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Selected Philosophical, Scientific, and Autobiographical WritingsNew

Marie-Geneviève-Charlotte Thiroux d’Arconville combined fierce intellectual ambition with the proper demeanor of the wife of a leading magistrate. Bemoaning her lack of a formal education in childhood, as an adult she read widely, studied languages, and sought out mentors among the scientific elite of the day. Always publishing anonymously, her works included moralist philosophy, scientific and literary translations, original scientific research, fiction, and history. Recently, a trove of unpublished essays and autobiographical writings from her final years, long thought to have been lost, has come to light, revealing her as a writer of insight, wit, and feeling.

"In her edition and translation of writings by Marie-Geneviève-Charlotte Thiroux d’Arconville (1720–1805), Julie Candler Hayes provides an important look at a remarkable woman writer, thinker, and scientist. D’Arconville was a “true woman of the Enlightenment” of wide-ranging interests, concerned with moral, societal, and philosophical issues, such as the role of self-love (amour-propre), perspectives on history, and the value of friendship versus marriage. Her published writings are extremely significant, but perhaps even more intriguing are the recently rediscovered manuscript texts that she wrote late in life, offering a glimpse into the mind of this fascinating woman who was married at a very early age, took charge of her own education, and outlived the Revolution."

-Sharon Diane Nell, Professor of French and Dean of the School of Humanities, St. Edward’s University

JULIE CANDLER HAYES is Professor of French and Dean of the College of Humanities and Fine Arts at the University of Massachusetts Amherst. Her most recent book is Translation, Subjectivity, and Culture in France and England, 1600–1800 (2009); she is currently working on a monograph about seventeenth- and eighteenth-century women moral philosophers.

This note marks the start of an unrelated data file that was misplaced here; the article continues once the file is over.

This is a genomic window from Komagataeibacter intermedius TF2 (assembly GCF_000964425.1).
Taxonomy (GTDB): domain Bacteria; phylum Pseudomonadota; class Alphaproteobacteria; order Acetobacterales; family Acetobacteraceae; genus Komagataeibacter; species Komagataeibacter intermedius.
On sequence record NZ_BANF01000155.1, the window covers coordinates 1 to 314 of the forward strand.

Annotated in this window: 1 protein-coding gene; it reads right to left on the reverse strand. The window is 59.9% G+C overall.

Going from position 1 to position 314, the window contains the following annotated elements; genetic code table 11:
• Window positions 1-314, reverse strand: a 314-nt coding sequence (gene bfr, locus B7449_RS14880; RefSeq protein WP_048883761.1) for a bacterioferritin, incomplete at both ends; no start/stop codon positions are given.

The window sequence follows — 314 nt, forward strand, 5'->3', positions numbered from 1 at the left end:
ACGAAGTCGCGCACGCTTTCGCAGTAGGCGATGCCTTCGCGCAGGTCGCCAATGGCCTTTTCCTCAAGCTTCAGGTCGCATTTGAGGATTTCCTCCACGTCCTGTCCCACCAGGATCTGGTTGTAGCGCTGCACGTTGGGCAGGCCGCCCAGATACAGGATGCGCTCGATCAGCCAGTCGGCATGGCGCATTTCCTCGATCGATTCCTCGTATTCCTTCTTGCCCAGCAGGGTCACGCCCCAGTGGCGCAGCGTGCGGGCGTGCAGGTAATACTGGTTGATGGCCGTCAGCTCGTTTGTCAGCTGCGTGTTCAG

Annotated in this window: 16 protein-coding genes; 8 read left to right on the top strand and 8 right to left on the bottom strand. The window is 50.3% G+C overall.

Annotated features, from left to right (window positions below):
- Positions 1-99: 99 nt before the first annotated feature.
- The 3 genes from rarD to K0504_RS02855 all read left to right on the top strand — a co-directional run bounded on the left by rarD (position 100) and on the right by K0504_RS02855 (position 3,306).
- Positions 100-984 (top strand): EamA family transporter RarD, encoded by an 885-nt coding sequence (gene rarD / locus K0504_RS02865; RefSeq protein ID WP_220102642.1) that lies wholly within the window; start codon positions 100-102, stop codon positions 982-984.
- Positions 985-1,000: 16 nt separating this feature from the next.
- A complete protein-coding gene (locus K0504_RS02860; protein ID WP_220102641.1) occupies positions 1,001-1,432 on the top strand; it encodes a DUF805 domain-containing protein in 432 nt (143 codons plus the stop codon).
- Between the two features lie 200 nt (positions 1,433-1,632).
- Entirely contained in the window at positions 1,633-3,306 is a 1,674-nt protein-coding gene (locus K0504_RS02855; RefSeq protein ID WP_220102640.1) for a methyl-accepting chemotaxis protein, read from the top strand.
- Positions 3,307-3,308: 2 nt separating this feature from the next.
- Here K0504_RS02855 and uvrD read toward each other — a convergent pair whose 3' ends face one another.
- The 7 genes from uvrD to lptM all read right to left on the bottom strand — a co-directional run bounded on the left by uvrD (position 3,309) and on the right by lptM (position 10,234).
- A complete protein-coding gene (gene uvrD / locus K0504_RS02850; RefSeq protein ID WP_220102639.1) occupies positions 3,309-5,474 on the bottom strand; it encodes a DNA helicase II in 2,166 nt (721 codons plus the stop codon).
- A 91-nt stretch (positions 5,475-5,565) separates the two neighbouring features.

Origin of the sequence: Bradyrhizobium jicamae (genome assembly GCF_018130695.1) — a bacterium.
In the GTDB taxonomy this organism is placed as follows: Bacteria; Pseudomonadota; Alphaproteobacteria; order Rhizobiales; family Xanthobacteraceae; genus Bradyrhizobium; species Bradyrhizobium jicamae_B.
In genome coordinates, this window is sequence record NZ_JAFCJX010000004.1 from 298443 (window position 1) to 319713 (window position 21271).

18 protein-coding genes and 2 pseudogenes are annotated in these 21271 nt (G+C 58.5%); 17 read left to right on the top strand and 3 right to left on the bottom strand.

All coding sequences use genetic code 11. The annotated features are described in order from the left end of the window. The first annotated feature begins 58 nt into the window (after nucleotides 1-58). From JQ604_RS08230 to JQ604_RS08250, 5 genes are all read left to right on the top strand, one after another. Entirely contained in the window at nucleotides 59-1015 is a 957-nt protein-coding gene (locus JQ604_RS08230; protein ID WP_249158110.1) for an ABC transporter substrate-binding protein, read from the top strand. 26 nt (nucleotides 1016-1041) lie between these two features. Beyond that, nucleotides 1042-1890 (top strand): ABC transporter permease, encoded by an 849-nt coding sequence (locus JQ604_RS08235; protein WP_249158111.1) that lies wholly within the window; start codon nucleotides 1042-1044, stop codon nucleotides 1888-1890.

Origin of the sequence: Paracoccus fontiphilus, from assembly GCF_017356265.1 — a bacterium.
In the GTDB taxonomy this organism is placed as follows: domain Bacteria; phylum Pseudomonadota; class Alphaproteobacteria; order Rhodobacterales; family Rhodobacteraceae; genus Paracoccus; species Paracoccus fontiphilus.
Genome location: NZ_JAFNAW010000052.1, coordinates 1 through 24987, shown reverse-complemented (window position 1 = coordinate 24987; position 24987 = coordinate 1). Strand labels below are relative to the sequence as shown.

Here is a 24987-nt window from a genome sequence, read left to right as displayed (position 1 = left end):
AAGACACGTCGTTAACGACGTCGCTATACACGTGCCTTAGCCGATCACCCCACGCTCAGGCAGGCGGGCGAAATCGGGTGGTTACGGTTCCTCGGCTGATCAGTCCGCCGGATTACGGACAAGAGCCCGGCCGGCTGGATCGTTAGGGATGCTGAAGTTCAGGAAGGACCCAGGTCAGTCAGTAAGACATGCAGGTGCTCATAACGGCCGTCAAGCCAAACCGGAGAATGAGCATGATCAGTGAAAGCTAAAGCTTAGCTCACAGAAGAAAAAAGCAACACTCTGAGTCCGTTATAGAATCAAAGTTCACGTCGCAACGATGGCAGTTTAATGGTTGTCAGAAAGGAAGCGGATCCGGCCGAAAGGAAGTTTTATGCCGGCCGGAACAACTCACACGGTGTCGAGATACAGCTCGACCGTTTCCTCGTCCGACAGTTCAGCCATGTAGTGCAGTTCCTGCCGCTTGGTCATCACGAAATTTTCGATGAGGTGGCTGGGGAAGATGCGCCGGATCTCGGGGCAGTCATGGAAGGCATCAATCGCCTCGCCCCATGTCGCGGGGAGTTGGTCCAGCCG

Marie-Geneviève-Charlotte Thiroux d’Arconville combined fierce intellectual ambition with the proper demeanor of the wife of a leading magistrate. Bemoaning her lack of a formal education in childhood, as an adult she read widely, studied languages, and sought out mentors among the scientific elite of the day. Always publishing anonymously, her works included moralist philosophy, scientific and literary translations, original scientific research, fiction, and history. Recently, a trove of unpublished essays and autobiographical writings from her final years, long thought to have been lost,...

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book Details

  • Page Count:

    243 pages

  • Publication Year:

    2018

  • Publisher:

    Iter Press and the Arizona Center for Medieval and Renaissance Studies
  • Series:

    • The Other Voice in Early Modern Europe: The Toronto Series 58
    • Medieval and Renaissance Texts and Studies 522

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USD$ 44.95 ISBN 978-0-86698-578-9 Order Print Book

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